The exposure of the June 23, 1972 tape sank the Nixon presidency, just as the March 26, 2017 NSA memo could be striking enough in its actual content to show blatant obstruction of justice by Trump. Ledgett claims he never experienced anything like Trump’s request of NSA in his 40 years of government service. There is little chance that the memo merely concerns Trump’s request for the NSA to state publicly that Trump was innocent of any election campaign “collusion” with Russia. For Ledgett to memorialize the conversation in a memo points to Trump making a request that was violative of the law. The memo was written seven days after White House Press Secretary Sean Spicer made a wild accusation, based on a flimsy Fox News report, that President Obama had asked Britain’s NSA counterpart, Government Communications Headquarters (GCHQ), to spy on the Trump campaign. GCHQ and Rogers rejected the Fox report as nonsense. Past NSA directors and deputy directors have made comments supporting a president’s initiatives, for example, NSA’s public endorsement of President Bill Clinton’s cryptographic key escrow initiatives.
Donald Trump’s knowledge of NSA, as with other agencies of government, is extremely shallow and indicative of a school boy’s appreciation for the roles and responsibilities of agencies like the NSA, CIA, and FBI. Trump, a denizen of and product of pop culture, likely only knows about NSA from the movies and television shows that illustrate the signals intelligence agency as an eavesdropper of private telephone calls and email exchanges. Trump has no appreciation for US Signals Intelligence Directive (USSID 18), which implements the FISA and stipulates that all surveillance and intercepts of the communications of “US Persons” must be pursuant to a legitimate court order – under a FISA or Title III law enforcement predicate – or a compelling “ticking bomb” national security matter.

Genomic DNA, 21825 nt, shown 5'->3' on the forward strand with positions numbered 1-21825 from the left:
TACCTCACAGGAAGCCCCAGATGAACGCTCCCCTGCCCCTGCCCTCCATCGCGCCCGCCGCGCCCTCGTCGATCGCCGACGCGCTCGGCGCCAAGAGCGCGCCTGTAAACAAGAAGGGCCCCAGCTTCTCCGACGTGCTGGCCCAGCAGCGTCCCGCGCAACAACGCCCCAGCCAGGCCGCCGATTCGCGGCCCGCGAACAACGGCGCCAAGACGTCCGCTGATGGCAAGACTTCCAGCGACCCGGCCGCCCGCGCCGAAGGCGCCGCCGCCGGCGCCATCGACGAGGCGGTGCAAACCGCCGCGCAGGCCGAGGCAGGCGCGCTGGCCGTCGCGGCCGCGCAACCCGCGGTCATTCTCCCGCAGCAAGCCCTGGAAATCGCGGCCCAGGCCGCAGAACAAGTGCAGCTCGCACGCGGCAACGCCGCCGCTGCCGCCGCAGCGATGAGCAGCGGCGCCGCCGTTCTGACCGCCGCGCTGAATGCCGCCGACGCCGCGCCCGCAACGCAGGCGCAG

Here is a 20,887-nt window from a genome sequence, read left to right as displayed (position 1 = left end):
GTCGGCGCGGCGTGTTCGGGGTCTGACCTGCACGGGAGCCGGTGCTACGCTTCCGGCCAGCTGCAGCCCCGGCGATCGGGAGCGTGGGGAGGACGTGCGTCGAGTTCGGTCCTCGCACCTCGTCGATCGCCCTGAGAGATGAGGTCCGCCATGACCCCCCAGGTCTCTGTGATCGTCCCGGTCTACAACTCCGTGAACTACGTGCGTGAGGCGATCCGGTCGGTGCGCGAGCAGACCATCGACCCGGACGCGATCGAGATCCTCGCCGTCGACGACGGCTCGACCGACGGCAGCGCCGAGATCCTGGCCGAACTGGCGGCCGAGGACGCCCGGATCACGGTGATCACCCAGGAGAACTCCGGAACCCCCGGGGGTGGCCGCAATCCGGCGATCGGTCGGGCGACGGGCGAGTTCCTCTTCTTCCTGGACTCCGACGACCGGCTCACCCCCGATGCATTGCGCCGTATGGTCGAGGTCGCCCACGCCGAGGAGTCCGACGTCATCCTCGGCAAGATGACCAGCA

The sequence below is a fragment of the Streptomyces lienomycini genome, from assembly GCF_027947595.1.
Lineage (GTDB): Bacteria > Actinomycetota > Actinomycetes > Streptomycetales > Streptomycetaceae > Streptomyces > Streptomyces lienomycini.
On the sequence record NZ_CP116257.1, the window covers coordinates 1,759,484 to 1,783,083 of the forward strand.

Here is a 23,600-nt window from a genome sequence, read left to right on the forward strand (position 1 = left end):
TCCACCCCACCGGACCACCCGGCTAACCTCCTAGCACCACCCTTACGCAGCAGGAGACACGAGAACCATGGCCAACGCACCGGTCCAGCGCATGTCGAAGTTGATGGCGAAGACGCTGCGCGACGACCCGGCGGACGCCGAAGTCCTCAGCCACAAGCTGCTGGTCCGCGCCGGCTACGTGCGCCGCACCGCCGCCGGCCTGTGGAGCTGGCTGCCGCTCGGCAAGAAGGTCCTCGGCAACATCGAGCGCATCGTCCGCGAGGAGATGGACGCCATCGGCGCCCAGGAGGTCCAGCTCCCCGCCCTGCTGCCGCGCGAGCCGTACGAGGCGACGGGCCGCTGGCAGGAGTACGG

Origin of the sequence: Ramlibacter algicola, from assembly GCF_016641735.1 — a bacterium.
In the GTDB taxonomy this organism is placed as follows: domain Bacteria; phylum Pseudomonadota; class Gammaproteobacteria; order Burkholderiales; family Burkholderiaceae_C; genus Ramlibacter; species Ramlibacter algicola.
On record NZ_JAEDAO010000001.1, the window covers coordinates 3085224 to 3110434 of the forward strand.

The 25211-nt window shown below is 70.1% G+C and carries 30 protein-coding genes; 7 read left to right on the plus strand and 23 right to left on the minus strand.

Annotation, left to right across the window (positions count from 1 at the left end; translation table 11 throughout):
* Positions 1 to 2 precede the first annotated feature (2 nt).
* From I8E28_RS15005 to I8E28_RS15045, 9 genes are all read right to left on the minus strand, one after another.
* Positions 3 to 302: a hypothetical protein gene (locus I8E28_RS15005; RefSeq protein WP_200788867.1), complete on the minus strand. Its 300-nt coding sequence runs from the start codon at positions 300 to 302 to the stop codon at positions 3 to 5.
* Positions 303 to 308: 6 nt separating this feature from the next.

Trump may only know about NSA from his friend Jon Voight’s portrayal of Thomas Reynolds, a law-breaking renegade Deputy Director of the NSA, in the 1998 film “Enemy of the State.” Trump may have believed that Rogers and Ledgett were in positions to collect dirt on his political enemies. It would be hard to believe that Ledgett, a 40-year career NSA professional, would commit to written form a conversation between the two top NSA chiefs and the President unless the subject of Trump’s requests were in clear violation of FISA, USSID 18, and the Constitution. In other words, the Rogers-Ledgett Memo may be smoking gun evidence of obstruction by Trump on par with the June 23, 1972 Nixon tape.